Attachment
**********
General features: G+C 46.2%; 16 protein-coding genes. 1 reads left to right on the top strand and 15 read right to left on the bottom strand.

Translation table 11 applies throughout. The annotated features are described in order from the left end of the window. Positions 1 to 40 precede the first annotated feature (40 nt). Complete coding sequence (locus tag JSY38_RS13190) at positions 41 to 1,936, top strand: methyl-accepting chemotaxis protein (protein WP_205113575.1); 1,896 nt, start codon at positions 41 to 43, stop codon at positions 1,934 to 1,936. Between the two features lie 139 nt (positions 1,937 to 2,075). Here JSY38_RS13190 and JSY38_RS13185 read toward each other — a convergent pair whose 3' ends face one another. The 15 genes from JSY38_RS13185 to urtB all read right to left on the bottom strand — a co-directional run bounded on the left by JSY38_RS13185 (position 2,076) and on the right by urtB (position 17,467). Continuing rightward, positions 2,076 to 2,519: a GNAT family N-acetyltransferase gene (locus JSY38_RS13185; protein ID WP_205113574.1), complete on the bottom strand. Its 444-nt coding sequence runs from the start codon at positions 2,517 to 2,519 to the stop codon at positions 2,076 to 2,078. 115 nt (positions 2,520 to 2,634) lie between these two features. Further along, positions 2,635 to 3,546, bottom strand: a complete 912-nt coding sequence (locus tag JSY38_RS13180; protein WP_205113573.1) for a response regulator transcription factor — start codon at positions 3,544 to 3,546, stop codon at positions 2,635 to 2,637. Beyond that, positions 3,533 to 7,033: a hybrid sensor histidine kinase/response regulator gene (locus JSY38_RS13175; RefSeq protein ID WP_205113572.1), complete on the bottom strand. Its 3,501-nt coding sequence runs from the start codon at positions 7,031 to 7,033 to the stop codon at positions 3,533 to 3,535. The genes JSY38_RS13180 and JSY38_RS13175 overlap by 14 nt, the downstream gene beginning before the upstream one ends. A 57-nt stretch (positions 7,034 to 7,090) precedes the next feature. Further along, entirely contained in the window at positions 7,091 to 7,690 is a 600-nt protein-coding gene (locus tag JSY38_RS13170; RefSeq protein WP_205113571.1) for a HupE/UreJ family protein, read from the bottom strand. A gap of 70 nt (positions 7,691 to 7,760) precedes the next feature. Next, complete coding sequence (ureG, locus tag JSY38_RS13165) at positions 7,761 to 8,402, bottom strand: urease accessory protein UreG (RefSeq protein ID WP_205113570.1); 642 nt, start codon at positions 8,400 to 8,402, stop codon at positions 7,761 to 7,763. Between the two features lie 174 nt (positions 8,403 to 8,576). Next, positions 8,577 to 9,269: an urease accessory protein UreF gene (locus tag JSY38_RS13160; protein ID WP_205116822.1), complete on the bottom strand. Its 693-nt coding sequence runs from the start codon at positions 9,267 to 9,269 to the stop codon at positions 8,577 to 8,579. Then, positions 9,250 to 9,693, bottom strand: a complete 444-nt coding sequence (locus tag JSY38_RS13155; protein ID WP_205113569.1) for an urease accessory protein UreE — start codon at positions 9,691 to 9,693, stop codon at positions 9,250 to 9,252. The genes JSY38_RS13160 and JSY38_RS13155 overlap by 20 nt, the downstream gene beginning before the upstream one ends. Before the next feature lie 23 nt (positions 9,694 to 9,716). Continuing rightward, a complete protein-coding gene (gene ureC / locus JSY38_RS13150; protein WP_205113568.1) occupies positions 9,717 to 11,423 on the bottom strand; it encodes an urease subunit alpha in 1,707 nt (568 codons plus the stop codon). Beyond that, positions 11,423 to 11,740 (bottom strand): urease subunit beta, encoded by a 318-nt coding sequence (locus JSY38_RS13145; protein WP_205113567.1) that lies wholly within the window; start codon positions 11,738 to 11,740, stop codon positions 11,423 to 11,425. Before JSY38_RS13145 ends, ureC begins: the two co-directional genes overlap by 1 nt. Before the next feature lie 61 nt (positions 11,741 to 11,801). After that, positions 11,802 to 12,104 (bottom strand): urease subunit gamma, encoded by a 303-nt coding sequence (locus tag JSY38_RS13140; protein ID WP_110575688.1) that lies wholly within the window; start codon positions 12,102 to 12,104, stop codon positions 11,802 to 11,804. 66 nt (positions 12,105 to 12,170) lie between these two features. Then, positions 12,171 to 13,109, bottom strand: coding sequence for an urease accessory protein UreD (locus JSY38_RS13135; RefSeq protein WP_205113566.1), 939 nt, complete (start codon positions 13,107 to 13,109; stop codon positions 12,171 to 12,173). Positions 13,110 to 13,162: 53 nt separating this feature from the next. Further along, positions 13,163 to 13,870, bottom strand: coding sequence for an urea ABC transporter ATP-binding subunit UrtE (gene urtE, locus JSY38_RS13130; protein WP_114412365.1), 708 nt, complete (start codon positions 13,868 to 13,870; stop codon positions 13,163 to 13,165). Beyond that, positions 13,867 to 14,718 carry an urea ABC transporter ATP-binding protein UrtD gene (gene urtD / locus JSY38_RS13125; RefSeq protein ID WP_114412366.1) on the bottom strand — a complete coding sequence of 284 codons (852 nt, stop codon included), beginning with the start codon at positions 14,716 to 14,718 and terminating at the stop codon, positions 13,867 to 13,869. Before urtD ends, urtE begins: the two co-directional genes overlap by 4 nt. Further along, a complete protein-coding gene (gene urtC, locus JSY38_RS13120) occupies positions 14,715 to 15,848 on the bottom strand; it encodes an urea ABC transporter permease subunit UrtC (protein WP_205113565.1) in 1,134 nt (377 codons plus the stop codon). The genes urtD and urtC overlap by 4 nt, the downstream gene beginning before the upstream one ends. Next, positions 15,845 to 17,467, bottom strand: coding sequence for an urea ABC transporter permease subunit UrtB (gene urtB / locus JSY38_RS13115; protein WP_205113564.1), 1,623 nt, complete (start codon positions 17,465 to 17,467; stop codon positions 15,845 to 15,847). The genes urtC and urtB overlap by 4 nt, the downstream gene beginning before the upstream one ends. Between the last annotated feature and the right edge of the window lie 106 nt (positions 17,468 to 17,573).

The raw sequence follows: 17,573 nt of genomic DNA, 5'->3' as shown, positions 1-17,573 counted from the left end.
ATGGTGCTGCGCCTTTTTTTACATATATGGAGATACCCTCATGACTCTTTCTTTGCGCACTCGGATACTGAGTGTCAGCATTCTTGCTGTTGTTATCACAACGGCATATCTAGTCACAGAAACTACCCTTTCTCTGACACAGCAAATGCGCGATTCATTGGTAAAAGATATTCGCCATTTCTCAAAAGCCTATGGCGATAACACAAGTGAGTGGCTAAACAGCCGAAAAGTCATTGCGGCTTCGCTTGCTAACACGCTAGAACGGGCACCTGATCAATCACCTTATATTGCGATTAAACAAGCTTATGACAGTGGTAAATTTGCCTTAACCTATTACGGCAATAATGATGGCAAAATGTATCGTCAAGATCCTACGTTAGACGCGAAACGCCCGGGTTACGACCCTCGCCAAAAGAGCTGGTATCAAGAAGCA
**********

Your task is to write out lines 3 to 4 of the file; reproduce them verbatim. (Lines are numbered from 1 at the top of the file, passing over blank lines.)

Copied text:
The raw sequence follows: 17,573 nt of genomic DNA, 5'->3' as shown, positions 1-17,573 counted from the left end.
ATGGTGCTGCGCCTTTTTTTACATATATGGAGATACCCTCATGACTCTTTCTTTGCGCACTCGGATACTGAGTGTCAGCATTCTTGCTGTTGTTATCACAACGGCATATCTAGTCACAGAAACTACCCTTTCTCTGACACAGCAAATGCGCGATTCATTGGTAAAAGATATTCGCCATTTCTCAAAAGCCTATGGCGATAACACAAGTGAGTGGCTAAACAGCCGAAAAGTCATTGCGGCTTCGCTTGCTAACACGCTAGAACGGGCACCTGATCAATCACCTTATATTGCGATTAAACAAGCTTATGACAGTGGTAAATTTGCCTTAACCTATTACGGCAATAATGATGGCAAAATGTATCGTCAAGATCCTACGTTAGACGCGAAACGCCCGGGTTACGACCCTCGCCAAAAGAGCTGGTATCAAGAAGCA